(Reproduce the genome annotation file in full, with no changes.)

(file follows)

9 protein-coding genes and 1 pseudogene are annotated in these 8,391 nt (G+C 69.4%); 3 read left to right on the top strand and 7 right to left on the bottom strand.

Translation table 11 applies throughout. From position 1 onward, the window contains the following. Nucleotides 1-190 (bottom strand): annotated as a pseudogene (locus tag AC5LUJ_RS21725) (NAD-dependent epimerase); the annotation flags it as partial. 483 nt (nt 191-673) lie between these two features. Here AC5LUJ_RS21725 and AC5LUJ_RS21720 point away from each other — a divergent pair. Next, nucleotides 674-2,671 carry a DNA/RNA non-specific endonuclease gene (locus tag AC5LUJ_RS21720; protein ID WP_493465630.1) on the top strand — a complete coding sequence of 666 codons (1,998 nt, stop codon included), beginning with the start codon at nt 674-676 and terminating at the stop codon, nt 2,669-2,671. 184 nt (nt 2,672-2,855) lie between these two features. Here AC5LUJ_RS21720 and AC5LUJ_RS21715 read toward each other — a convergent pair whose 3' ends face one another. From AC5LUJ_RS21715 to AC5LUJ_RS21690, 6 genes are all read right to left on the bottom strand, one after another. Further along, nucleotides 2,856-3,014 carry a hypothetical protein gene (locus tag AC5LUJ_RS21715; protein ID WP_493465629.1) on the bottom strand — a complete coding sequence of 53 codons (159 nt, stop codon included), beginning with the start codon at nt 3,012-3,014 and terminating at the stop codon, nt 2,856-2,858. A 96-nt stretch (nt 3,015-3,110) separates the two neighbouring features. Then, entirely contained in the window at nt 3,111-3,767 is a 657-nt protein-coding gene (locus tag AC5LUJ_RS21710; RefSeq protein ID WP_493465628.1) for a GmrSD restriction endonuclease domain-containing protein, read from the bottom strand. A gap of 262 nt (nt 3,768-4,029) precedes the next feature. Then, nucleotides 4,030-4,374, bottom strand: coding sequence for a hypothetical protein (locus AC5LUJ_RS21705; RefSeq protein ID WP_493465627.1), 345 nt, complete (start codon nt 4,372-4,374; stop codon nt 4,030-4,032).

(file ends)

9 protein-coding genes and 1 pseudogene are annotated in these 8,391 nt (G+C 69.4%); 3 read left to right on the top strand and 7 right to left on the bottom strand.

Translation table 11 applies throughout. From position 1 onward, the window contains the following. Nucleotides 1-190 (bottom strand): annotated as a pseudogene (locus tag AC5LUJ_RS21725) (NAD-dependent epimerase); the annotation flags it as partial. 483 nt (nt 191-673) lie between these two features. Here AC5LUJ_RS21725 and AC5LUJ_RS21720 point away from each other — a divergent pair. Next, nucleotides 674-2,671 carry a DNA/RNA non-specific endonuclease gene (locus tag AC5LUJ_RS21720; protein ID WP_493465630.1) on the top strand — a complete coding sequence of 666 codons (1,998 nt, stop codon included), beginning with the start codon at nt 674-676 and terminating at the stop codon, nt 2,669-2,671. 184 nt (nt 2,672-2,855) lie between these two features. Here AC5LUJ_RS21720 and AC5LUJ_RS21715 read toward each other — a convergent pair whose 3' ends face one another. From AC5LUJ_RS21715 to AC5LUJ_RS21690, 6 genes are all read right to left on the bottom strand, one after another. Further along, nucleotides 2,856-3,014 carry a hypothetical protein gene (locus tag AC5LUJ_RS21715; protein ID WP_493465629.1) on the bottom strand — a complete coding sequence of 53 codons (159 nt, stop codon included), beginning with the start codon at nt 3,012-3,014 and terminating at the stop codon, nt 2,856-2,858. A 96-nt stretch (nt 3,015-3,110) separates the two neighbouring features. Then, entirely contained in the window at nt 3,111-3,767 is a 657-nt protein-coding gene (locus tag AC5LUJ_RS21710; RefSeq protein ID WP_493465628.1) for a GmrSD restriction endonuclease domain-containing protein, read from the bottom strand. A gap of 262 nt (nt 3,768-4,029) precedes the next feature. Then, nucleotides 4,030-4,374, bottom strand: coding sequence for a hypothetical protein (locus AC5LUJ_RS21705; RefSeq protein ID WP_493465627.1), 345 nt, complete (start codon nt 4,372-4,374; stop codon nt 4,030-4,032).